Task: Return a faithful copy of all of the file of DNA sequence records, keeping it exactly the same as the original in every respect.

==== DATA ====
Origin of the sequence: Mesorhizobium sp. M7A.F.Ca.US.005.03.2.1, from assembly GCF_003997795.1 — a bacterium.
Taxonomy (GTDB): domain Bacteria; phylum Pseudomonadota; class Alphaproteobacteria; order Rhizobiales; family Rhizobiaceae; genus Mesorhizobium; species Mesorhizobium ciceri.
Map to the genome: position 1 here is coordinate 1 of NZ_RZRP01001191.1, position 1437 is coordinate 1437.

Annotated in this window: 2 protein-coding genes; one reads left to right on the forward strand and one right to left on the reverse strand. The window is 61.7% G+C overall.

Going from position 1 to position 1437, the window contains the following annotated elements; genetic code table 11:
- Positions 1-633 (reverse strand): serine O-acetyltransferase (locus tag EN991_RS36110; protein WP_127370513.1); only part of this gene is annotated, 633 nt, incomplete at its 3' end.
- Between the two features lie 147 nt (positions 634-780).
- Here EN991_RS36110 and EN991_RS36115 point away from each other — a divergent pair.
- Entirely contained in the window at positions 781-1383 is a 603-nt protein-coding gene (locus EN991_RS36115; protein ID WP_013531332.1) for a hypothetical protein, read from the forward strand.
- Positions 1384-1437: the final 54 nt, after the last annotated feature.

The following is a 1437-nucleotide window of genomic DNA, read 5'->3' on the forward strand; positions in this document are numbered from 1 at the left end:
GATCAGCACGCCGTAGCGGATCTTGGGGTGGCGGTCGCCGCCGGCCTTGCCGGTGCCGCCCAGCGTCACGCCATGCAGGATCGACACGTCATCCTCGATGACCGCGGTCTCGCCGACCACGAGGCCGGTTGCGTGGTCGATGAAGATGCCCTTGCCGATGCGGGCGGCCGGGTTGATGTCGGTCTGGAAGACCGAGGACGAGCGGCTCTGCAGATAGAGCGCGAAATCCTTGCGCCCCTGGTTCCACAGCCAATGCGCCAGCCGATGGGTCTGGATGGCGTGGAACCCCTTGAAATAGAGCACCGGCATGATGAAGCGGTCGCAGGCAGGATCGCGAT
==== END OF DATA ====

Origin of the sequence: Mesorhizobium sp. M7A.F.Ca.US.005.03.2.1, from assembly GCF_003997795.1 — a bacterium.
Taxonomy (GTDB): domain Bacteria; phylum Pseudomonadota; class Alphaproteobacteria; order Rhizobiales; family Rhizobiaceae; genus Mesorhizobium; species Mesorhizobium ciceri.
Map to the genome: position 1 here is coordinate 1 of NZ_RZRP01001191.1, position 1437 is coordinate 1437.

Annotated in this window: 2 protein-coding genes; one reads left to right on the forward strand and one right to left on the reverse strand. The window is 61.7% G+C overall.

Going from position 1 to position 1437, the window contains the following annotated elements; genetic code table 11:
- Positions 1-633 (reverse strand): serine O-acetyltransferase (locus tag EN991_RS36110; protein WP_127370513.1); only part of this gene is annotated, 633 nt, incomplete at its 3' end.
- Between the two features lie 147 nt (positions 634-780).
- Here EN991_RS36110 and EN991_RS36115 point away from each other — a divergent pair.
- Entirely contained in the window at positions 781-1383 is a 603-nt protein-coding gene (locus EN991_RS36115; protein ID WP_013531332.1) for a hypothetical protein, read from the forward strand.
- Positions 1384-1437: the final 54 nt, after the last annotated feature.

The following is a 1437-nucleotide window of genomic DNA, read 5'->3' on the forward strand; positions in this document are numbered from 1 at the left end:
GATCAGCACGCCGTAGCGGATCTTGGGGTGGCGGTCGCCGCCGGCCTTGCCGGTGCCGCCCAGCGTCACGCCATGCAGGATCGACACGTCATCCTCGATGACCGCGGTCTCGCCGACCACGAGGCCGGTTGCGTGGTCGATGAAGATGCCCTTGCCGATGCGGGCGGCCGGGTTGATGTCGGTCTGGAAGACCGAGGACGAGCGGCTCTGCAGATAGAGCGCGAAATCCTTGCGCCCCTGGTTCCACAGCCAATGCGCCAGCCGATGGGTCTGGATGGCGTGGAACCCCTTGAAATAGAGCACCGGCATGATGAAGCGGTCGCAGGCAGGATCGCGAT